5 ex-officials guilty in Bell, Calif., case

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LOS ANGELES -- Five former elected officials of the blue-collar city of Bell, Calif., were convicted yesterday of multiple counts of misappropriating public funds by paying themselves huge salaries while raising residents' taxes.

Former Mayor Oscar Hernandez and co-defendants Teresa Jacobo, George Mirabal, George Cole and Victor Belo were all convicted of multiple counts and acquitted of others.

Former Councilman Luis Artiga was cleared entirely.

The charges involved paying themselves inflated salaries of up to $100,000 a year in the city of 36,000 people, where one in four residents lives below the poverty line. An audit by the state controller's office had found property taxes, business license fees and other sources of revenue had been raised illegally to pay the salaries. The office ordered the money repaid.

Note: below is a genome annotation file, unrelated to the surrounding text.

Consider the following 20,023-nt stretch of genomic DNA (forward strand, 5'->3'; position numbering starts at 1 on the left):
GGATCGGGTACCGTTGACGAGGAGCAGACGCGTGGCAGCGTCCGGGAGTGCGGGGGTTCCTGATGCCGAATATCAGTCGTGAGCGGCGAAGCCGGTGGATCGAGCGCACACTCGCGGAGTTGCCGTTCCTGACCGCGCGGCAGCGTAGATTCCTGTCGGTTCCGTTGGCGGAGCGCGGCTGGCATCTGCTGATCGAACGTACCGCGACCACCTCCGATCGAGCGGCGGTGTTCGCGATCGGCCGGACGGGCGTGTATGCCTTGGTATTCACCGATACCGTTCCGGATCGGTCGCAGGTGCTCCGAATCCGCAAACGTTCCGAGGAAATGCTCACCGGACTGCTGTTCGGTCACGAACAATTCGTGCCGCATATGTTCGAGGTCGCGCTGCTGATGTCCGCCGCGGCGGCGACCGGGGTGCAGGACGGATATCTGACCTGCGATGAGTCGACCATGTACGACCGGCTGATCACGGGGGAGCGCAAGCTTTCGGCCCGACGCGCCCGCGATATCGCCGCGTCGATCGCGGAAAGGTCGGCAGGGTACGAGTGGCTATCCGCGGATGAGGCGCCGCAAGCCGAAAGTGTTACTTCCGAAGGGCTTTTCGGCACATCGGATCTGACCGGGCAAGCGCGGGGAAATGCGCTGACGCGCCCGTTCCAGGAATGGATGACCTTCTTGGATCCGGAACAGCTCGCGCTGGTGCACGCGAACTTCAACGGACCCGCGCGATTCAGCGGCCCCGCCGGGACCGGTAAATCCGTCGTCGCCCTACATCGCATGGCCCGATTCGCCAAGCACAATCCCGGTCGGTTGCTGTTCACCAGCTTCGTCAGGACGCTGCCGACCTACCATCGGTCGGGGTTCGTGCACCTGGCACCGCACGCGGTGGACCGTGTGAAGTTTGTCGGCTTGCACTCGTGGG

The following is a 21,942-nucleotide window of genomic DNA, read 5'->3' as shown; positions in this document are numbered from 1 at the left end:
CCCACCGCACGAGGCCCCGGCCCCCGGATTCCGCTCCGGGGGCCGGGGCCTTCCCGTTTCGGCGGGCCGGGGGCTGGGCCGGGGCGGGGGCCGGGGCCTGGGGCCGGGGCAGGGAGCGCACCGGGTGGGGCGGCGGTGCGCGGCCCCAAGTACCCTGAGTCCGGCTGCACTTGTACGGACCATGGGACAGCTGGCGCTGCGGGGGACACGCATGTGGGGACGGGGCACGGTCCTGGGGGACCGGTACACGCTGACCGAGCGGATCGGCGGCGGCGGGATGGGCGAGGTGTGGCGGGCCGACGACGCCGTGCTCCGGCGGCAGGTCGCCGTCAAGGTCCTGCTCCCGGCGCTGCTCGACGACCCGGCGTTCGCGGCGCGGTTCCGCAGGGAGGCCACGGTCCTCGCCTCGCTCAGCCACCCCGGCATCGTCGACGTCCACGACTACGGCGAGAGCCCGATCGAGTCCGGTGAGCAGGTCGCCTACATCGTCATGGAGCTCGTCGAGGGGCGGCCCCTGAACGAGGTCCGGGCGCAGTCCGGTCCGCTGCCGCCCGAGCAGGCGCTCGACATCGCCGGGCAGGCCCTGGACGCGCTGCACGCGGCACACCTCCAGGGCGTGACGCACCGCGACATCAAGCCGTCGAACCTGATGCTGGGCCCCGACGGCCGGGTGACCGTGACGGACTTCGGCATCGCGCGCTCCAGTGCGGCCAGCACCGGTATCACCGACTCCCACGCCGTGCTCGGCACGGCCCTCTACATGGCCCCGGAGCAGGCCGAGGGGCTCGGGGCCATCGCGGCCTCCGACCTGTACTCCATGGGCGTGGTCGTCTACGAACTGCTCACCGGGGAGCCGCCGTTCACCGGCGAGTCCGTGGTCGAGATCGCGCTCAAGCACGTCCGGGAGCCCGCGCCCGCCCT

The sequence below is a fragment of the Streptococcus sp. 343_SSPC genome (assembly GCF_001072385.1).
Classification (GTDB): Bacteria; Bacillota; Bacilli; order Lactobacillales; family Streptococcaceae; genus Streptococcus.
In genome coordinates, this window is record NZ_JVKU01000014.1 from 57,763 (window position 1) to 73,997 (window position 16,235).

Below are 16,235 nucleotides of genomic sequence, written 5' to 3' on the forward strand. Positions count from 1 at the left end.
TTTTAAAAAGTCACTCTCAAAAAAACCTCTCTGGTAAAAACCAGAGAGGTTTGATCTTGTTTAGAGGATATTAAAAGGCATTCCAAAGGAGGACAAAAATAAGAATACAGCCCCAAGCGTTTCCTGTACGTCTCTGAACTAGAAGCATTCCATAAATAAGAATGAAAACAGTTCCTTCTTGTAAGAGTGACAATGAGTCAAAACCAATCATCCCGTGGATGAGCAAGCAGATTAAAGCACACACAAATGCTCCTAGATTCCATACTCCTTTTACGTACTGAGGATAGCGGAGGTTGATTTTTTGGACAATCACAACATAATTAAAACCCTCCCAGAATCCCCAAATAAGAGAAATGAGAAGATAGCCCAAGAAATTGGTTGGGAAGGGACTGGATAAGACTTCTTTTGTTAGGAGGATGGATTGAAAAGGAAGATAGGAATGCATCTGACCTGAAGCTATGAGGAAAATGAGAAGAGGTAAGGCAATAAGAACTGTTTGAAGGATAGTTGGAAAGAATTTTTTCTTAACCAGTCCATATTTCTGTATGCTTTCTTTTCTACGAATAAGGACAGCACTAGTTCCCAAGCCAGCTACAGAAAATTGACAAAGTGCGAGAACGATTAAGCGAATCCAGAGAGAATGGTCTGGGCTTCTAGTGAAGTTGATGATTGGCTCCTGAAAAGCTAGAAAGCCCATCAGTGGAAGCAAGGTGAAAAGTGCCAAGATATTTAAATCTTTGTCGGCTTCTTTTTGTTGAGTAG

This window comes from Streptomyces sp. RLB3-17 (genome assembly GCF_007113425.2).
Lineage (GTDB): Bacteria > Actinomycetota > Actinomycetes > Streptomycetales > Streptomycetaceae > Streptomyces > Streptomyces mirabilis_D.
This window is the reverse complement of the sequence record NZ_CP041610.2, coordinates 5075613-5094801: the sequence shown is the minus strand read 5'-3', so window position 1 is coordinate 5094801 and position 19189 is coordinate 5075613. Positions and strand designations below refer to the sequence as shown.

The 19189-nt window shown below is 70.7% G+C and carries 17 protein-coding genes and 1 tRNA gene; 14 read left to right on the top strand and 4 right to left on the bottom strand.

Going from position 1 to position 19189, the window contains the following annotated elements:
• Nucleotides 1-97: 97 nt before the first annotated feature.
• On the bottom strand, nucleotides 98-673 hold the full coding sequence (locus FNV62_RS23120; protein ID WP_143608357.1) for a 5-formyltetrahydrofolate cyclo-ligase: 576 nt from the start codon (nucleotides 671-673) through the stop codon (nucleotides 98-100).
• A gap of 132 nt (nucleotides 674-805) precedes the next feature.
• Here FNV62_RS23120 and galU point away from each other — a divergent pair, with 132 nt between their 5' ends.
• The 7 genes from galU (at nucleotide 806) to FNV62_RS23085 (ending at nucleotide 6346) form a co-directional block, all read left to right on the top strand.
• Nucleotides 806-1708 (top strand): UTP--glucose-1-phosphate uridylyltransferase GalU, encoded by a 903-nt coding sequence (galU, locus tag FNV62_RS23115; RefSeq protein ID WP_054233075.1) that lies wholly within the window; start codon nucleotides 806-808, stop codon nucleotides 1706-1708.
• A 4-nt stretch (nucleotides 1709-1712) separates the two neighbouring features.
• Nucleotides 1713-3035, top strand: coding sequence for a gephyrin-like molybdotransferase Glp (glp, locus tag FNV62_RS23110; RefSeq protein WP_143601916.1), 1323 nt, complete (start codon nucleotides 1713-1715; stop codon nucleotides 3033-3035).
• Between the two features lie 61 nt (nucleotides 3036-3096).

The guilty findings were related to the appointment of the defendants to the Solid Waste and Recycling Authority, an agency that prosecutors argued during trial served no purpose other than to pay them a salary.

All were cleared of charges that they illegally tapped public money while serving on the city's Public Financing Authority. The waste authority was never created legally and met once in 2006, boosting pay by about $13,000 per member.

Artiga was found not guilty of a dozen allegations. He was the only defendant who had not served as mayor at some point.

The scandal that rocked Bell raised the curtain on a fiefdom established by former City Manager Robert Rizzo. City records revealed Rizzo had an annual salary and compensation package worth $1.5 million, making him one of the nation's highest paid administrators. His salary alone was about $800,000 a year, double that of the president of the United States.

Rizzo and his assistant city manager, Angela Spaccia, face trial later, accused of a scheme to loot the city treasury.

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